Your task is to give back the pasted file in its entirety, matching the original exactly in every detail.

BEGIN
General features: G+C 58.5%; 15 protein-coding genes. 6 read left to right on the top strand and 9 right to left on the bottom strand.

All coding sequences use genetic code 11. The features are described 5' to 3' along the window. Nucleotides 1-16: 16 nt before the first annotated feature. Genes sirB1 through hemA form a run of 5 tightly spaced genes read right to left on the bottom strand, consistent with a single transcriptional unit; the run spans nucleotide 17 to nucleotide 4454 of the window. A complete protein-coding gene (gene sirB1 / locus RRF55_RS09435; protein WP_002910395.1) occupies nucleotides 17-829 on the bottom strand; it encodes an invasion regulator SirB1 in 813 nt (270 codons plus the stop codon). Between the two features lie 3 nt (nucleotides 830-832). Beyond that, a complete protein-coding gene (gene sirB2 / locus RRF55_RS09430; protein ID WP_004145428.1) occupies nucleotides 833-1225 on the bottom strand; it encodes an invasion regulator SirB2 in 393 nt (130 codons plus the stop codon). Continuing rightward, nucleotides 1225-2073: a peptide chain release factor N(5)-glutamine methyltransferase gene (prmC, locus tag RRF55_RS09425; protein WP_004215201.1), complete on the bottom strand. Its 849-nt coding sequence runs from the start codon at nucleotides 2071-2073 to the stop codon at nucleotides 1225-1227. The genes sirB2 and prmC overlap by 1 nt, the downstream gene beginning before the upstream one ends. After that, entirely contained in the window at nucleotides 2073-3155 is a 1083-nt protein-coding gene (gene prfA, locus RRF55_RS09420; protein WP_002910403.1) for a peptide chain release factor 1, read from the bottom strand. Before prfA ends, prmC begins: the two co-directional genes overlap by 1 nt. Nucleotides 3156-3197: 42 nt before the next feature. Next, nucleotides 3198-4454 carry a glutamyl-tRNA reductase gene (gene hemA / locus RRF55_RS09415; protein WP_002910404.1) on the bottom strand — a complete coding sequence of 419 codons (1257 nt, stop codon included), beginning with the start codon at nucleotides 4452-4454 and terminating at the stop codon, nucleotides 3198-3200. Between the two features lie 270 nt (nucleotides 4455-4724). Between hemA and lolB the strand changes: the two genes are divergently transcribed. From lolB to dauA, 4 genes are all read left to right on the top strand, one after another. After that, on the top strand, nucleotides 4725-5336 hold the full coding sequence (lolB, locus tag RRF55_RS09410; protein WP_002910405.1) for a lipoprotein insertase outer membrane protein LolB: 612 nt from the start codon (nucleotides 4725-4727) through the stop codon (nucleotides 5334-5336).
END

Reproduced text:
General features: G+C 58.5%; 15 protein-coding genes. 6 read left to right on the top strand and 9 right to left on the bottom strand.

All coding sequences use genetic code 11. The features are described 5' to 3' along the window. Nucleotides 1-16: 16 nt before the first annotated feature. Genes sirB1 through hemA form a run of 5 tightly spaced genes read right to left on the bottom strand, consistent with a single transcriptional unit; the run spans nucleotide 17 to nucleotide 4454 of the window. A complete protein-coding gene (gene sirB1 / locus RRF55_RS09435; protein WP_002910395.1) occupies nucleotides 17-829 on the bottom strand; it encodes an invasion regulator SirB1 in 813 nt (270 codons plus the stop codon). Between the two features lie 3 nt (nucleotides 830-832). Beyond that, a complete protein-coding gene (gene sirB2 / locus RRF55_RS09430; protein ID WP_004145428.1) occupies nucleotides 833-1225 on the bottom strand; it encodes an invasion regulator SirB2 in 393 nt (130 codons plus the stop codon). Continuing rightward, nucleotides 1225-2073: a peptide chain release factor N(5)-glutamine methyltransferase gene (prmC, locus tag RRF55_RS09425; protein WP_004215201.1), complete on the bottom strand. Its 849-nt coding sequence runs from the start codon at nucleotides 2071-2073 to the stop codon at nucleotides 1225-1227. The genes sirB2 and prmC overlap by 1 nt, the downstream gene beginning before the upstream one ends. After that, entirely contained in the window at nucleotides 2073-3155 is a 1083-nt protein-coding gene (gene prfA, locus RRF55_RS09420; protein WP_002910403.1) for a peptide chain release factor 1, read from the bottom strand. Before prfA ends, prmC begins: the two co-directional genes overlap by 1 nt. Nucleotides 3156-3197: 42 nt before the next feature. Next, nucleotides 3198-4454 carry a glutamyl-tRNA reductase gene (gene hemA / locus RRF55_RS09415; protein WP_002910404.1) on the bottom strand — a complete coding sequence of 419 codons (1257 nt, stop codon included), beginning with the start codon at nucleotides 4452-4454 and terminating at the stop codon, nucleotides 3198-3200. Between the two features lie 270 nt (nucleotides 4455-4724). Between hemA and lolB the strand changes: the two genes are divergently transcribed. From lolB to dauA, 4 genes are all read left to right on the top strand, one after another. After that, on the top strand, nucleotides 4725-5336 hold the full coding sequence (lolB, locus tag RRF55_RS09410; protein WP_002910405.1) for a lipoprotein insertase outer membrane protein LolB: 612 nt from the start codon (nucleotides 4725-4727) through the stop codon (nucleotides 5334-5336).